At last week's spring owners meeting, the NFL cancelled its annual rookie symposium, which is in place to educate draft picks on the life that lies ahead as a professional athlete.
It appears the practice won't be lost all together.
The NFL Players Association is finalizing plans for a June 28-29 rookie symposium of its own, which it is calling "The Business of Football, Rookie Edition," scheduled for near its Washington, D.C. headquarters. As is the case with the annual event -- traditionally a joint venture between the league and the NFLPA -- all draft picks would be invited, and the classroom schedule will follow the normal agenda closely, right down to taking place during the last few days of June. The NFLPA said it will cover all costs.
Because of the lockout, the 254 draft picks can't communicate with the teams that selected them in April.
The NFL's contingency for replacing the symposium was to expand and extend normal orientation programs held at the club level.
"We're doing this because it's the right thing to do," NFLPA spokesman George Atallah told The Associated Press.
The forum will cover financial education and planning, proper behavior on and off the field, and other information to prepare rookies for the NFL.
The league had planned to have this year's symposium at the Pro Football Hall of Fame in Canton, Ohio, for the first time in an effort to better educate players on the history of the game. It was scheduled for June 27-29.
At the owners' meetings in Indianapolis last week, NFL vice president Adolpho Birch said the league "waited as long as we could" before canceling the event. He called the rookie symposium "an extremely complex event that requires a lot of people -- from all of the drafted players to the panelists and presenters, production people and the youth camp that is associated with it. It is really a large production.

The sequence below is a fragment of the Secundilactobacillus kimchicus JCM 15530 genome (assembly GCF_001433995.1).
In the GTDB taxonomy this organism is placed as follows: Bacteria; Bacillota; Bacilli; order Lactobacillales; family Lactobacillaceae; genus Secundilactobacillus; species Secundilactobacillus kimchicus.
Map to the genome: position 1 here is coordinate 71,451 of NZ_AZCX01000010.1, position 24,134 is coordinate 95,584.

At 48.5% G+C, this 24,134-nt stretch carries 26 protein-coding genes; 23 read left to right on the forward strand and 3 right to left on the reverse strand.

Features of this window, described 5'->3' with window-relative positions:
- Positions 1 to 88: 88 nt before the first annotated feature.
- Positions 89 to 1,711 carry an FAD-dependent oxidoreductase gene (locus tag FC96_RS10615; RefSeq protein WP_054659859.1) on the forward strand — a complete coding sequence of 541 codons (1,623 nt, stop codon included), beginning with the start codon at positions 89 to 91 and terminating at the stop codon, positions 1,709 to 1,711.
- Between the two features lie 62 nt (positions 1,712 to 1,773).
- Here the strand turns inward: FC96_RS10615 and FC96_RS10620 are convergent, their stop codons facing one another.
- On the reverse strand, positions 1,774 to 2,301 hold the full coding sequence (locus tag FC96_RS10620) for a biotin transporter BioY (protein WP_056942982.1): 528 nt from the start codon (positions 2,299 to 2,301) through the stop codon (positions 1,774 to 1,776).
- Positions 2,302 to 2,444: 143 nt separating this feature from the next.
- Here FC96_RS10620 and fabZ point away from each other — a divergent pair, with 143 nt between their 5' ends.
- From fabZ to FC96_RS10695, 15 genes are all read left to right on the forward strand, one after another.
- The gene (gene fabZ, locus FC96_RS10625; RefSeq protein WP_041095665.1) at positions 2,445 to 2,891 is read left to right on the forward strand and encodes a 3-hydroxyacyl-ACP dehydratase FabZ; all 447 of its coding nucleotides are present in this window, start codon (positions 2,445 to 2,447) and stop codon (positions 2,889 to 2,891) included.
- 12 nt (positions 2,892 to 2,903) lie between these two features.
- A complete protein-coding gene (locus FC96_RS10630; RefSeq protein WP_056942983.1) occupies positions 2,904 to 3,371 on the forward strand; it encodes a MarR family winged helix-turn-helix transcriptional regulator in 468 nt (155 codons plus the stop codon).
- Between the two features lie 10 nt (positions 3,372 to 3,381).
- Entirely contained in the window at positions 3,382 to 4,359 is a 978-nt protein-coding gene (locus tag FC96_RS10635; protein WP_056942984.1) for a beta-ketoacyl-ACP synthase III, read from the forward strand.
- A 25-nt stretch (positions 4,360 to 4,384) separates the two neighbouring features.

"We got to the point, based on the uncertainty we have right now, that we needed to be fair to those who would be asked to come and participate and help us put it on. Given that, we had to make a decision. This was about as late as we could do it."
Birch said it would be up to the individual teams to help indoctrinate the rookies to the NFL, and that league-sponsored programs during the season would continue once the lockout ends. The lockout is in its 11th week.
Agent David Canter thinks the NFLPA's forum makes sense.
"I'm very happy that the former union made this decision," said Canter, who counts Syracuse linebacker Doug Hogue, a fifth-round pick of the Detroit Lions, among his clients. "The symposium is a great experience for all players. For this year's class, it's even more valuable because of the lack of information. And this will be the first time all of these players have been able to meet."
The Associated Press contributed to this report.